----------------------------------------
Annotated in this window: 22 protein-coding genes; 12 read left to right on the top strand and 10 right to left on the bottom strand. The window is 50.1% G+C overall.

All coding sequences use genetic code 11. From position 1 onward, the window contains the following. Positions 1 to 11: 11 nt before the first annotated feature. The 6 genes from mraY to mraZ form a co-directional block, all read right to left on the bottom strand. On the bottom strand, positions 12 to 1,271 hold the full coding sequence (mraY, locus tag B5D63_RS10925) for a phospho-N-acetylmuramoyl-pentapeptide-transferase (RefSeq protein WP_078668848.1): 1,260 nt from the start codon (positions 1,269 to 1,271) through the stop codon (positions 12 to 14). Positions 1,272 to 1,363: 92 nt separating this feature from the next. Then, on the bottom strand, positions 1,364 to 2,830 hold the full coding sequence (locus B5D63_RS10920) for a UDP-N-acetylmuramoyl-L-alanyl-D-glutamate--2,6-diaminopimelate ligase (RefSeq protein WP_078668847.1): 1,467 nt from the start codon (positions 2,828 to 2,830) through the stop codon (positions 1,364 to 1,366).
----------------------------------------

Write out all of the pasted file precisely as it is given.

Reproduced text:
Annotated in this window: 22 protein-coding genes; 12 read left to right on the top strand and 10 right to left on the bottom strand. The window is 50.1% G+C overall.

All coding sequences use genetic code 11. From position 1 onward, the window contains the following. Positions 1 to 11: 11 nt before the first annotated feature. The 6 genes from mraY to mraZ form a co-directional block, all read right to left on the bottom strand. On the bottom strand, positions 12 to 1,271 hold the full coding sequence (mraY, locus tag B5D63_RS10925) for a phospho-N-acetylmuramoyl-pentapeptide-transferase (RefSeq protein WP_078668848.1): 1,260 nt from the start codon (positions 1,269 to 1,271) through the stop codon (positions 12 to 14). Positions 1,272 to 1,363: 92 nt separating this feature from the next. Then, on the bottom strand, positions 1,364 to 2,830 hold the full coding sequence (locus B5D63_RS10920) for a UDP-N-acetylmuramoyl-L-alanyl-D-glutamate--2,6-diaminopimelate ligase (RefSeq protein WP_078668847.1): 1,467 nt from the start codon (positions 2,828 to 2,830) through the stop codon (positions 1,364 to 1,366).